• provide relief or waivers from regulatory requirements if warranted. This will include requirements on listed companies associated with secondary capital raisings and audits;
    • adopt a ‘take no action’ stance in relation to the timing of AGMs until 31 July and the conduct of AGMs by electronic means;
    • work with financial institutions to further accelerate the payment of outstanding remediation to customers;
    • take account of the circumstances in which lenders, acting reasonably, are currently operating when administering the law; and
    • maintain key business as usual functions including registry operations and services, receipt of whistleblower, breach and misconduct reports and general contact points for industry.
  • APRA: APRA issued a statement on 23 March 2020 setting out its revised agenda to prioritise the COVID-19 response.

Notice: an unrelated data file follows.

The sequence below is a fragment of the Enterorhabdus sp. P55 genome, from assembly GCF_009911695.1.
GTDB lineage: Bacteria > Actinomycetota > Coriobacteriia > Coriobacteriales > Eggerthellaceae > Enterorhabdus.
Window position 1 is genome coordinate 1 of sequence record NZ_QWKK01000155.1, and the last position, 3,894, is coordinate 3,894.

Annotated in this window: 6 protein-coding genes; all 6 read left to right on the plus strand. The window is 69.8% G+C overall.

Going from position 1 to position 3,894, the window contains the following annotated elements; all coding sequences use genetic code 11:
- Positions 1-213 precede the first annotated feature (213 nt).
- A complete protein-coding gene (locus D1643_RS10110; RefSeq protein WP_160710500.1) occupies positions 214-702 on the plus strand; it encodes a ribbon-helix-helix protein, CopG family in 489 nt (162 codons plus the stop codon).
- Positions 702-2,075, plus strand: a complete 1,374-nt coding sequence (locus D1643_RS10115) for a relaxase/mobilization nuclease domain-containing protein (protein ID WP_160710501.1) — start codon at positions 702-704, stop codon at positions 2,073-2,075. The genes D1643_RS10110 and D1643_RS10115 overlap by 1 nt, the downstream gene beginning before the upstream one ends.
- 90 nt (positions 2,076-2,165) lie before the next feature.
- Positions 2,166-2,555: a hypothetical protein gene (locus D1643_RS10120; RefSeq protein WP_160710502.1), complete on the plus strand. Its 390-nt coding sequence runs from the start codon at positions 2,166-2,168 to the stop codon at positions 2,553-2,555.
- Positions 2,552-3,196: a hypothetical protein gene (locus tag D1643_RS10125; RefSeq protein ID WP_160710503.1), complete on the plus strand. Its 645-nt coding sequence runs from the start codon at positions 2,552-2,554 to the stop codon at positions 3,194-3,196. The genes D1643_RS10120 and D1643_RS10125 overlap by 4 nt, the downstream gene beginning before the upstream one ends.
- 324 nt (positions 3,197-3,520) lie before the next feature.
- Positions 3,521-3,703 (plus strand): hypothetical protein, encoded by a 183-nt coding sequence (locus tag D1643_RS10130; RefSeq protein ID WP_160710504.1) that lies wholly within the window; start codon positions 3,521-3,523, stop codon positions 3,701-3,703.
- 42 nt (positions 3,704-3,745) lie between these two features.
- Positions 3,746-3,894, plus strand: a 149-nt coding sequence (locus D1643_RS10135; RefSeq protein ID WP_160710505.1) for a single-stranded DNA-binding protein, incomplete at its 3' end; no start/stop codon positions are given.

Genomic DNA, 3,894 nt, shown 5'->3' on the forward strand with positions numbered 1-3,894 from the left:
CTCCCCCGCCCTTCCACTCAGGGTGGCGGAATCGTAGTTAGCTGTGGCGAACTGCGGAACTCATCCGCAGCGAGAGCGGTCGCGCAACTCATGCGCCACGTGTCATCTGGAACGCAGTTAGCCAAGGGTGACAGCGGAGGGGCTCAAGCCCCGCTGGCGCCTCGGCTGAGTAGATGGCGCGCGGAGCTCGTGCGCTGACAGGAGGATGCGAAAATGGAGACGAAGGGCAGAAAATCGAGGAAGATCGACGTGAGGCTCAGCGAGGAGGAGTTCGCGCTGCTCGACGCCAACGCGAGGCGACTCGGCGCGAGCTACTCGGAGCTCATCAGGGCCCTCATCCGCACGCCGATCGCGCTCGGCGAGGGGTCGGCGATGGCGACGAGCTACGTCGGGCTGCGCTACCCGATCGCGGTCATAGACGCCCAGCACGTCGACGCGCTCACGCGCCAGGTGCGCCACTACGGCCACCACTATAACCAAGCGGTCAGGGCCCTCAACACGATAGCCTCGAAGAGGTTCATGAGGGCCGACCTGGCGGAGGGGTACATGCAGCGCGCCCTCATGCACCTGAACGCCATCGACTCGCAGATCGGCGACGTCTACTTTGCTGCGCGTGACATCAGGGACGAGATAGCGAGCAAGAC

• APRA has suspended the majority of its planned policy and supervision initiatives, including consultations on prudential and reporting standards. It does not plan to recommence consultation on any non-essential matters before 30 September 2020.
    • APRA may continue to progress certain data reporting initiatives if critical to meeting its mandate in the current environment.
    • APRA’s primary supervision focus will be on monitoring the impact of COVID-19 on the financial and operational capacity of regulated institutions.
    • APRA’s refocused supervision effort will involve frequent communication with entities, monitoring key financial settings, such as capital and liquidity, and responding accordingly. These engagements will be conducted virtually, unless absolutely necessary.